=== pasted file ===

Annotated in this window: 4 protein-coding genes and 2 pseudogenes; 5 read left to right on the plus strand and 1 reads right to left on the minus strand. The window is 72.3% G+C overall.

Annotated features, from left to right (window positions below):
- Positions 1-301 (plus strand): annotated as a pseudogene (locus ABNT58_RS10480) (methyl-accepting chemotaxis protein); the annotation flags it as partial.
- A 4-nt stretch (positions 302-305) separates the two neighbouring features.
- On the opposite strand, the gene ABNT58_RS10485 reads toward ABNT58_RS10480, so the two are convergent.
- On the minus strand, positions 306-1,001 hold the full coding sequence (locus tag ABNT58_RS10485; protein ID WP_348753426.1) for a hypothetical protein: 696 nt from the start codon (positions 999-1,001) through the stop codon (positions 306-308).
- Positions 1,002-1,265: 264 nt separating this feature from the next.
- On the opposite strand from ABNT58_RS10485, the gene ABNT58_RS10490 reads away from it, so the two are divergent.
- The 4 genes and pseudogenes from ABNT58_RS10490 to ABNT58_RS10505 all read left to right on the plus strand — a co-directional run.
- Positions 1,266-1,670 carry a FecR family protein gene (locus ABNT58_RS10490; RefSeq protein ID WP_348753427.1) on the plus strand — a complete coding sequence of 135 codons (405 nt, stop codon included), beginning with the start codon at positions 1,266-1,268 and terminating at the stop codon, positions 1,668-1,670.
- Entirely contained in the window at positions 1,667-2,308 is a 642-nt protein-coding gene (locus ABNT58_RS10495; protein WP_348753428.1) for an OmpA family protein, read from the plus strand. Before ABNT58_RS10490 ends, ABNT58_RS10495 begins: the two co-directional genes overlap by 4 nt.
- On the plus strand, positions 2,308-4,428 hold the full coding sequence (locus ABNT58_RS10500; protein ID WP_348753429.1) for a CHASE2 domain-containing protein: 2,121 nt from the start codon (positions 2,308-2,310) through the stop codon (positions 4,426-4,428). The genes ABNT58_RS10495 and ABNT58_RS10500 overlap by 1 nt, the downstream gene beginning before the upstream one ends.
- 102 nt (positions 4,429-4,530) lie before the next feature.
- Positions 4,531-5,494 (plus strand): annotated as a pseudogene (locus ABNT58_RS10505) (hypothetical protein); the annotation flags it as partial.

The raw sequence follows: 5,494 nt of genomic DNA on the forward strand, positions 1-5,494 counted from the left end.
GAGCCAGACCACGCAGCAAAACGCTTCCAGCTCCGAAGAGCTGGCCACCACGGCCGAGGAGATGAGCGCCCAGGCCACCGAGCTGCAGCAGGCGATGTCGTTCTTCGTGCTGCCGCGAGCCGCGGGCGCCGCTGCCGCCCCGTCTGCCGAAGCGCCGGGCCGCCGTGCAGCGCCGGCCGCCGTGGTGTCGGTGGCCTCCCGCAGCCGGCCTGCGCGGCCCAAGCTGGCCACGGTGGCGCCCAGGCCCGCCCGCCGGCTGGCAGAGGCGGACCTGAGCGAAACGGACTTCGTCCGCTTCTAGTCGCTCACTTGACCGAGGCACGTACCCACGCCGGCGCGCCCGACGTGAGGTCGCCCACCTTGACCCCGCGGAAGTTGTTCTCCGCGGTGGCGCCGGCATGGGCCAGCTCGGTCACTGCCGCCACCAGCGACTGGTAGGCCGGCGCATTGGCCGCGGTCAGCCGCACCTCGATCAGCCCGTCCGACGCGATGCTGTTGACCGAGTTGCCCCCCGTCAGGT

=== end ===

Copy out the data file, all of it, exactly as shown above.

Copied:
Annotated in this window: 4 protein-coding genes and 2 pseudogenes; 5 read left to right on the plus strand and 1 reads right to left on the minus strand. The window is 72.3% G+C overall.

Annotated features, from left to right (window positions below):
- Positions 1-301 (plus strand): annotated as a pseudogene (locus ABNT58_RS10480) (methyl-accepting chemotaxis protein); the annotation flags it as partial.
- A 4-nt stretch (positions 302-305) separates the two neighbouring features.
- On the opposite strand, the gene ABNT58_RS10485 reads toward ABNT58_RS10480, so the two are convergent.
- On the minus strand, positions 306-1,001 hold the full coding sequence (locus tag ABNT58_RS10485; protein ID WP_348753426.1) for a hypothetical protein: 696 nt from the start codon (positions 999-1,001) through the stop codon (positions 306-308).
- Positions 1,002-1,265: 264 nt separating this feature from the next.
- On the opposite strand from ABNT58_RS10485, the gene ABNT58_RS10490 reads away from it, so the two are divergent.
- The 4 genes and pseudogenes from ABNT58_RS10490 to ABNT58_RS10505 all read left to right on the plus strand — a co-directional run.
- Positions 1,266-1,670 carry a FecR family protein gene (locus ABNT58_RS10490; RefSeq protein ID WP_348753427.1) on the plus strand — a complete coding sequence of 135 codons (405 nt, stop codon included), beginning with the start codon at positions 1,266-1,268 and terminating at the stop codon, positions 1,668-1,670.
- Entirely contained in the window at positions 1,667-2,308 is a 642-nt protein-coding gene (locus ABNT58_RS10495; protein WP_348753428.1) for an OmpA family protein, read from the plus strand. Before ABNT58_RS10490 ends, ABNT58_RS10495 begins: the two co-directional genes overlap by 4 nt.
- On the plus strand, positions 2,308-4,428 hold the full coding sequence (locus ABNT58_RS10500; protein ID WP_348753429.1) for a CHASE2 domain-containing protein: 2,121 nt from the start codon (positions 2,308-2,310) through the stop codon (positions 4,426-4,428). The genes ABNT58_RS10495 and ABNT58_RS10500 overlap by 1 nt, the downstream gene beginning before the upstream one ends.
- 102 nt (positions 4,429-4,530) lie before the next feature.
- Positions 4,531-5,494 (plus strand): annotated as a pseudogene (locus ABNT58_RS10505) (hypothetical protein); the annotation flags it as partial.

The raw sequence follows: 5,494 nt of genomic DNA on the forward strand, positions 1-5,494 counted from the left end.
GAGCCAGACCACGCAGCAAAACGCTTCCAGCTCCGAAGAGCTGGCCACCACGGCCGAGGAGATGAGCGCCCAGGCCACCGAGCTGCAGCAGGCGATGTCGTTCTTCGTGCTGCCGCGAGCCGCGGGCGCCGCTGCCGCCCCGTCTGCCGAAGCGCCGGGCCGCCGTGCAGCGCCGGCCGCCGTGGTGTCGGTGGCCTCCCGCAGCCGGCCTGCGCGGCCCAAGCTGGCCACGGTGGCGCCCAGGCCCGCCCGCCGGCTGGCAGAGGCGGACCTGAGCGAAACGGACTTCGTCCGCTTCTAGTCGCTCACTTGACCGAGGCACGTACCCACGCCGGCGCGCCCGACGTGAGGTCGCCCACCTTGACCCCGCGGAAGTTGTTCTCCGCGGTGGCGCCGGCATGGGCCAGCTCGGTCACTGCCGCCACCAGCGACTGGTAGGCCGGCGCATTGGCCGCGGTCAGCCGCACCTCGATCAGCCCGTCCGACGCGATGCTGTTGACCGAGTTGCCCCCCGTCAGGT